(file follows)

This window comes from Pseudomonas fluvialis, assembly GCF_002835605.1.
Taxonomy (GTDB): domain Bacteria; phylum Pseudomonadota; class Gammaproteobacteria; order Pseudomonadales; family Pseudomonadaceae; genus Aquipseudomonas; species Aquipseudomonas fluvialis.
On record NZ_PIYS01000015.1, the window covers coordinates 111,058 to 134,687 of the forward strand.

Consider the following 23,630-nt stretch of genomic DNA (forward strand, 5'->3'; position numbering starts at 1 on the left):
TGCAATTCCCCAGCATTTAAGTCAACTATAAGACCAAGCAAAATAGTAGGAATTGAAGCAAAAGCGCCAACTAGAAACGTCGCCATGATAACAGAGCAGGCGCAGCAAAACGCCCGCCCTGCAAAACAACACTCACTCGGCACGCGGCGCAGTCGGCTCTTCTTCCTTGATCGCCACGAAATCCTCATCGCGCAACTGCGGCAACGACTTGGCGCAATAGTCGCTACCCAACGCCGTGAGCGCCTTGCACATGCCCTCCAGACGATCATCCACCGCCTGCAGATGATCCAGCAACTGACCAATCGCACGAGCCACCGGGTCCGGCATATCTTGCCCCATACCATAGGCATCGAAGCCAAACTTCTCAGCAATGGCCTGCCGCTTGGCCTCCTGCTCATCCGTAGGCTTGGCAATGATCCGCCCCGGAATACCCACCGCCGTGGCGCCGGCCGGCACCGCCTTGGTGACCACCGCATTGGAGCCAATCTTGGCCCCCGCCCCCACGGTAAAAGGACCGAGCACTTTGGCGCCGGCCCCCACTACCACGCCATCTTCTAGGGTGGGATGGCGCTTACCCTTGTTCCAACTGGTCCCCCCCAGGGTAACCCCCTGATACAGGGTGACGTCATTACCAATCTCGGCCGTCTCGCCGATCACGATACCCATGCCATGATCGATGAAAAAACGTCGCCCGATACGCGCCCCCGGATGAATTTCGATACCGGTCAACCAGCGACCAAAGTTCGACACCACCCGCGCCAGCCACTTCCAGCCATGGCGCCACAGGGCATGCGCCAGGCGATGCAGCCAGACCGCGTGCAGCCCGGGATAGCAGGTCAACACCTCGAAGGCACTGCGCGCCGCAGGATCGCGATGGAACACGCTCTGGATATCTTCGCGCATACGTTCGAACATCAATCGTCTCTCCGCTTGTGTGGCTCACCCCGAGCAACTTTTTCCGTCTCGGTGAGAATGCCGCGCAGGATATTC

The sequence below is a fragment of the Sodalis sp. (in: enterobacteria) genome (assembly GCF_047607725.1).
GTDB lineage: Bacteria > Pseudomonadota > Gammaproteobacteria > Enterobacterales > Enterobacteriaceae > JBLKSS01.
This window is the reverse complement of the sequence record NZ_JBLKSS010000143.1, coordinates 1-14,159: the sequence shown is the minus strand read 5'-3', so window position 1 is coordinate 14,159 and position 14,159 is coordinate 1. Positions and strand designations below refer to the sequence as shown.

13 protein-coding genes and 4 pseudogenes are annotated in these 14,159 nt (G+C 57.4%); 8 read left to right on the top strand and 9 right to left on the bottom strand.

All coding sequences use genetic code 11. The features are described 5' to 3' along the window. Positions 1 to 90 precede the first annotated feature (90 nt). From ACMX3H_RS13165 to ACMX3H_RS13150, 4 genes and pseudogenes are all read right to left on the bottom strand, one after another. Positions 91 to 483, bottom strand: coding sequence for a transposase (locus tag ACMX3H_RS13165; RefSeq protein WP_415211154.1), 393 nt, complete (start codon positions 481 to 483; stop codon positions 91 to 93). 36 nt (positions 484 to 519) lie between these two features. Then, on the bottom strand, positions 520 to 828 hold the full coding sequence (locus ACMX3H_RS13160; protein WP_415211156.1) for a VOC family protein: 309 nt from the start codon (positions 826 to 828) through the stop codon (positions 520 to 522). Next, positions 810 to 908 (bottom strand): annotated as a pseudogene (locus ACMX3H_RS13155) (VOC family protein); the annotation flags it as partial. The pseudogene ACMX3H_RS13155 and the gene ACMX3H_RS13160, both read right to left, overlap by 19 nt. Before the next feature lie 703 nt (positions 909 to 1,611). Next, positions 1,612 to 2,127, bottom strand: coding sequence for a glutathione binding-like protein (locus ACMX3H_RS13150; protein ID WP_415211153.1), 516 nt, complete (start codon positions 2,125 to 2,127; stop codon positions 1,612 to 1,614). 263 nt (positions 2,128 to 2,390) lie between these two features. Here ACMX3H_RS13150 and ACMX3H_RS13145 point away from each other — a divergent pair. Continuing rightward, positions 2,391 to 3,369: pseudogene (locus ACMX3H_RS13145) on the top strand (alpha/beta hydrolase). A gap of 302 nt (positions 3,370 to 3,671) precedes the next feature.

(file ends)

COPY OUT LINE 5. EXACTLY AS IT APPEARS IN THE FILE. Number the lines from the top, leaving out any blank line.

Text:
TGCAATTCCCCAGCATTTAAGTCAACTATAAGACCAAGCAAAATAGTAGGAATTGAAGCAAAAGCGCCAACTAGAAACGTCGCCATGATAACAGAGCAGGCGCAGCAAAACGCCCGCCCTGCAAAACAACACTCACTCGGCACGCGGCGCAGTCGGCTCTTCTTCCTTGATCGCCACGAAATCCTCATCGCGCAACTGCGGCAACGACTTGGCGCAATAGTCGCTACCCAACGCCGTGAGCGCCTTGCACATGCCCTCCAGACGATCATCCACCGCCTGCAGATGATCCAGCAACTGACCAATCGCACGAGCCACCGGGTCCGGCATATCTTGCCCCATACCATAGGCATCGAAGCCAAACTTCTCAGCAATGGCCTGCCGCTTGGCCTCCTGCTCATCCGTAGGCTTGGCAATGATCCGCCCCGGAATACCCACCGCCGTGGCGCCGGCCGGCACCGCCTTGGTGACCACCGCATTGGAGCCAATCTTGGCCCCCGCCCCCACGGTAAAAGGACCGAGCACTTTGGCGCCGGCCCCCACTACCACGCCATCTTCTAGGGTGGGATGGCGCTTACCCTTGTTCCAACTGGTCCCCCCCAGGGTAACCCCCTGATACAGGGTGACGTCATTACCAATCTCGGCCGTCTCGCCGATCACGATACCCATGCCATGATCGATGAAAAAACGTCGCCCGATACGCGCCCCCGGATGAATTTCGATACCGGTCAACCAGCGACCAAAGTTCGACACCACCCGCGCCAGCCACTTCCAGCCATGGCGCCACAGGGCATGCGCCAGGCGATGCAGCCAGACCGCGTGCAGCCCGGGATAGCAGGTCAACACCTCGAAGGCACTGCGCGCCGCAGGATCGCGATGGAACACGCTCTGGATATCTTCGCGCATACGTTCGAACATCAATCGTCTCTCCGCTTGTGTGGCTCACCCCGAGCAACTTTTTCCGTCTCGGTGAGAATGCCGCGCAGGATATTC